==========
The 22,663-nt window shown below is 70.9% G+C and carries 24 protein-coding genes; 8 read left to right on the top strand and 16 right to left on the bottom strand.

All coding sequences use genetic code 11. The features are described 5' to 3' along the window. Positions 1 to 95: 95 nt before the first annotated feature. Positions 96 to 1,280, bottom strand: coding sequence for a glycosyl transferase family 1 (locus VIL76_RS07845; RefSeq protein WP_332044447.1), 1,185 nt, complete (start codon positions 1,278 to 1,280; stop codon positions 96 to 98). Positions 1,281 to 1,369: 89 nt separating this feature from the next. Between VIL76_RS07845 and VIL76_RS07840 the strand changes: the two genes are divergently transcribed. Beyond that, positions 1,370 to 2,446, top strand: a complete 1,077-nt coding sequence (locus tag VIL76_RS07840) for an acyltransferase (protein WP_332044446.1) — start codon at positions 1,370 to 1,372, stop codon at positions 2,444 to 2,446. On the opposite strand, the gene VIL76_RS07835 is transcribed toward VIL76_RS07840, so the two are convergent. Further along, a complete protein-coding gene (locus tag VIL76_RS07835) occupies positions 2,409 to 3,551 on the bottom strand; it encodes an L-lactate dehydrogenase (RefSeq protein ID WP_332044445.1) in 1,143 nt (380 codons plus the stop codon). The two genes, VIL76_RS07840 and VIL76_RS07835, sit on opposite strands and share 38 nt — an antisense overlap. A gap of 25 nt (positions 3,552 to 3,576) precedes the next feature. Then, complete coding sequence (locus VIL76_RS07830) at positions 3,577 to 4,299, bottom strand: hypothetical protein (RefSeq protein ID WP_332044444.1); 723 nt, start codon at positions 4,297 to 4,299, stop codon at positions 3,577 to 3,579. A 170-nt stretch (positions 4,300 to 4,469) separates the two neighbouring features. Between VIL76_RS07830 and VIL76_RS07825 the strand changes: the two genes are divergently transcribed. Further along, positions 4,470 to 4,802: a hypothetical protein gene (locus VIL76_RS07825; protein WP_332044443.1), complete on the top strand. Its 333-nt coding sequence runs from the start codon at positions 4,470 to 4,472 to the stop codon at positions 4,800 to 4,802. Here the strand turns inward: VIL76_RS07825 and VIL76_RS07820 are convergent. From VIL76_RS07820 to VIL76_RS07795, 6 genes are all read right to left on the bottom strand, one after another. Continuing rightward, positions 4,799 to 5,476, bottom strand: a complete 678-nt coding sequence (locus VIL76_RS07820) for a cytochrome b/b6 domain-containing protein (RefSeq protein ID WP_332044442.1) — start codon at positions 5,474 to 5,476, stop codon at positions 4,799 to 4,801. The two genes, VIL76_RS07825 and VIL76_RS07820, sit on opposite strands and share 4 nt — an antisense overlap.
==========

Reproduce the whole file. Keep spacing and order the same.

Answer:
The 22,663-nt window shown below is 70.9% G+C and carries 24 protein-coding genes; 8 read left to right on the top strand and 16 right to left on the bottom strand.

All coding sequences use genetic code 11. The features are described 5' to 3' along the window. Positions 1 to 95: 95 nt before the first annotated feature. Positions 96 to 1,280, bottom strand: coding sequence for a glycosyl transferase family 1 (locus VIL76_RS07845; RefSeq protein WP_332044447.1), 1,185 nt, complete (start codon positions 1,278 to 1,280; stop codon positions 96 to 98). Positions 1,281 to 1,369: 89 nt separating this feature from the next. Between VIL76_RS07845 and VIL76_RS07840 the strand changes: the two genes are divergently transcribed. Beyond that, positions 1,370 to 2,446, top strand: a complete 1,077-nt coding sequence (locus tag VIL76_RS07840) for an acyltransferase (protein WP_332044446.1) — start codon at positions 1,370 to 1,372, stop codon at positions 2,444 to 2,446. On the opposite strand, the gene VIL76_RS07835 is transcribed toward VIL76_RS07840, so the two are convergent. Further along, a complete protein-coding gene (locus tag VIL76_RS07835) occupies positions 2,409 to 3,551 on the bottom strand; it encodes an L-lactate dehydrogenase (RefSeq protein ID WP_332044445.1) in 1,143 nt (380 codons plus the stop codon). The two genes, VIL76_RS07840 and VIL76_RS07835, sit on opposite strands and share 38 nt — an antisense overlap. A gap of 25 nt (positions 3,552 to 3,576) precedes the next feature. Then, complete coding sequence (locus VIL76_RS07830) at positions 3,577 to 4,299, bottom strand: hypothetical protein (RefSeq protein ID WP_332044444.1); 723 nt, start codon at positions 4,297 to 4,299, stop codon at positions 3,577 to 3,579. A 170-nt stretch (positions 4,300 to 4,469) separates the two neighbouring features. Between VIL76_RS07830 and VIL76_RS07825 the strand changes: the two genes are divergently transcribed. Further along, positions 4,470 to 4,802: a hypothetical protein gene (locus VIL76_RS07825; protein WP_332044443.1), complete on the top strand. Its 333-nt coding sequence runs from the start codon at positions 4,470 to 4,472 to the stop codon at positions 4,800 to 4,802. Here the strand turns inward: VIL76_RS07825 and VIL76_RS07820 are convergent. From VIL76_RS07820 to VIL76_RS07795, 6 genes are all read right to left on the bottom strand, one after another. Continuing rightward, positions 4,799 to 5,476, bottom strand: a complete 678-nt coding sequence (locus VIL76_RS07820) for a cytochrome b/b6 domain-containing protein (RefSeq protein ID WP_332044442.1) — start codon at positions 5,474 to 5,476, stop codon at positions 4,799 to 4,801. The two genes, VIL76_RS07825 and VIL76_RS07820, sit on opposite strands and share 4 nt — an antisense overlap.